Originally Posted by Tom Servo
That would be the part that was interpreted by the Supreme Court in 2008.
And your fellow moderator, Frank Ettin, periodically reminds me that the Constitution doesn't say what it says, it says what the Supreme Court says it says. (Okay, that's not exactly
what Frank tells me ... but close.) I understand that Justice Scalia's majority opinion in Heller
said that the 2nd Amendment right
to keep and bear arms is subject to reasonable regulation. But ... that's what Justice Scalia said, that is NOT what the 2nd Amendment said. That only means for now we must proceed as if
that's what the 2nd Amendment says, but the reality is (if I may be so bold): Justice Scalia was wrong.
There is quite simply nothing in the 2nd Amendment that opens the door in any way to regulation -- reasonable or unreasonable. Frank points to precedent, to the fact that other rights have historically been regulated. So what? The language is clear and unequivocal: "Shall not be infringed." A regulation IS an infringement. I have pointed out before that the Founders knew the concept of reasonableness. They clearly wrote in the 4th Amendment that we are to be free from "unreasonable" searches and seizures. Certainly, then, if they had intended for the RKBA to be free from "unreasonable" infringement they would have said so. But they didn't. They wrote a clear, complete, unrestricted prohibition against ALL regulation of the RKBA.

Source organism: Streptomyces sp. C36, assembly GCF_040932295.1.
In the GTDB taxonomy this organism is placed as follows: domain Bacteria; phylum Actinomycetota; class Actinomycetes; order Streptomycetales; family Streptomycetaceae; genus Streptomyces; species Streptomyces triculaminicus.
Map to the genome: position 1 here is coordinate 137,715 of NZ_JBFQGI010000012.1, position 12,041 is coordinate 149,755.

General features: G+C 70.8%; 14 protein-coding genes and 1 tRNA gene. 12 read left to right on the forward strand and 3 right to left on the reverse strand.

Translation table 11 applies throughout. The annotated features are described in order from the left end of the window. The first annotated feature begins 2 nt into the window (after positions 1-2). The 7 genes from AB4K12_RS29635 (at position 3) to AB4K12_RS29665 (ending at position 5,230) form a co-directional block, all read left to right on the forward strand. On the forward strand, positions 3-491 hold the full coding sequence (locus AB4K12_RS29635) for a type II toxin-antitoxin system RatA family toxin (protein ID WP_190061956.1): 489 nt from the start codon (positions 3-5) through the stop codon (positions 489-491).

It has also been pointed out that, historically, in the "old west" there were a lot of towns that prohibited guns within city limits. Again, so what? The fact it was done and not challenged does not make it correct or proper or constitutional. It's unlikely Joe Cowpoke in 1873 Abilene had any idea that he could sue the town marshal and take his case to some bunch of old men in Washington. Joe Cowpoke may not even have known where Washington was.
Reasonable regulation is what we have to live with, but it is NOT what the 2nd Amendment says.